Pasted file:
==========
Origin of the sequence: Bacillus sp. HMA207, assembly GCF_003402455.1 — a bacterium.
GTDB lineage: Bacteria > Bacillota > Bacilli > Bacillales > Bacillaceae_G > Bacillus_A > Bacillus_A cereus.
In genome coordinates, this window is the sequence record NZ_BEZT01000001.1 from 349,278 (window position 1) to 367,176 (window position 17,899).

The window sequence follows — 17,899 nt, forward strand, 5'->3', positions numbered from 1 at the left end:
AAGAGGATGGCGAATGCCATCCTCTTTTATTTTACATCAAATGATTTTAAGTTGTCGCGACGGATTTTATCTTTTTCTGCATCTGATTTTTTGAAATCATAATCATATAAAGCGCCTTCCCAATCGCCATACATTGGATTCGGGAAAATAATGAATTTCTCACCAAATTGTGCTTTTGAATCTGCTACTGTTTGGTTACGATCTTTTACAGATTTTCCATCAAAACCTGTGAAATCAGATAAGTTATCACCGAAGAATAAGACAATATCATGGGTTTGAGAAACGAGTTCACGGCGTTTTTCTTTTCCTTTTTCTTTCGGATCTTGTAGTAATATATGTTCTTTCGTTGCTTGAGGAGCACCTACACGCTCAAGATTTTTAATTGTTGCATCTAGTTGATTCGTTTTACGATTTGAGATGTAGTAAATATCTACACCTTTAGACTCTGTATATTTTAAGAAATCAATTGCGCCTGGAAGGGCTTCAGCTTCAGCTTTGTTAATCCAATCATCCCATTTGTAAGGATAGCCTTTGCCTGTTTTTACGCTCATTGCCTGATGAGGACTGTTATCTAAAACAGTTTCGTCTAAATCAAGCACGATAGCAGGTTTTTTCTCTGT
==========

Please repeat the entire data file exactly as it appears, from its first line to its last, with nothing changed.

Origin of the sequence: Bacillus sp. HMA207, assembly GCF_003402455.1 — a bacterium.
GTDB lineage: Bacteria > Bacillota > Bacilli > Bacillales > Bacillaceae_G > Bacillus_A > Bacillus_A cereus.
In genome coordinates, this window is the sequence record NZ_BEZT01000001.1 from 349,278 (window position 1) to 367,176 (window position 17,899).

The window sequence follows — 17,899 nt, forward strand, 5'->3', positions numbered from 1 at the left end:
AAGAGGATGGCGAATGCCATCCTCTTTTATTTTACATCAAATGATTTTAAGTTGTCGCGACGGATTTTATCTTTTTCTGCATCTGATTTTTTGAAATCATAATCATATAAAGCGCCTTCCCAATCGCCATACATTGGATTCGGGAAAATAATGAATTTCTCACCAAATTGTGCTTTTGAATCTGCTACTGTTTGGTTACGATCTTTTACAGATTTTCCATCAAAACCTGTGAAATCAGATAAGTTATCACCGAAGAATAAGACAATATCATGGGTTTGAGAAACGAGTTCACGGCGTTTTTCTTTTCCTTTTTCTTTCGGATCTTGTAGTAATATATGTTCTTTCGTTGCTTGAGGAGCACCTACACGCTCAAGATTTTTAATTGTTGCATCTAGTTGATTCGTTTTACGATTTGAGATGTAGTAAATATCTACACCTTTAGACTCTGTATATTTTAAGAAATCAATTGCGCCTGGAAGGGCTTCAGCTTCAGCTTTGTTAATCCAATCATCCCATTTGTAAGGATAGCCTTTGCCTGTTTTTACGCTCATTGCCTGATGAGGACTGTTATCTAAAACAGTTTCGTCTAAATCAAGCACGATAGCAGGTTTTTTCTCTGT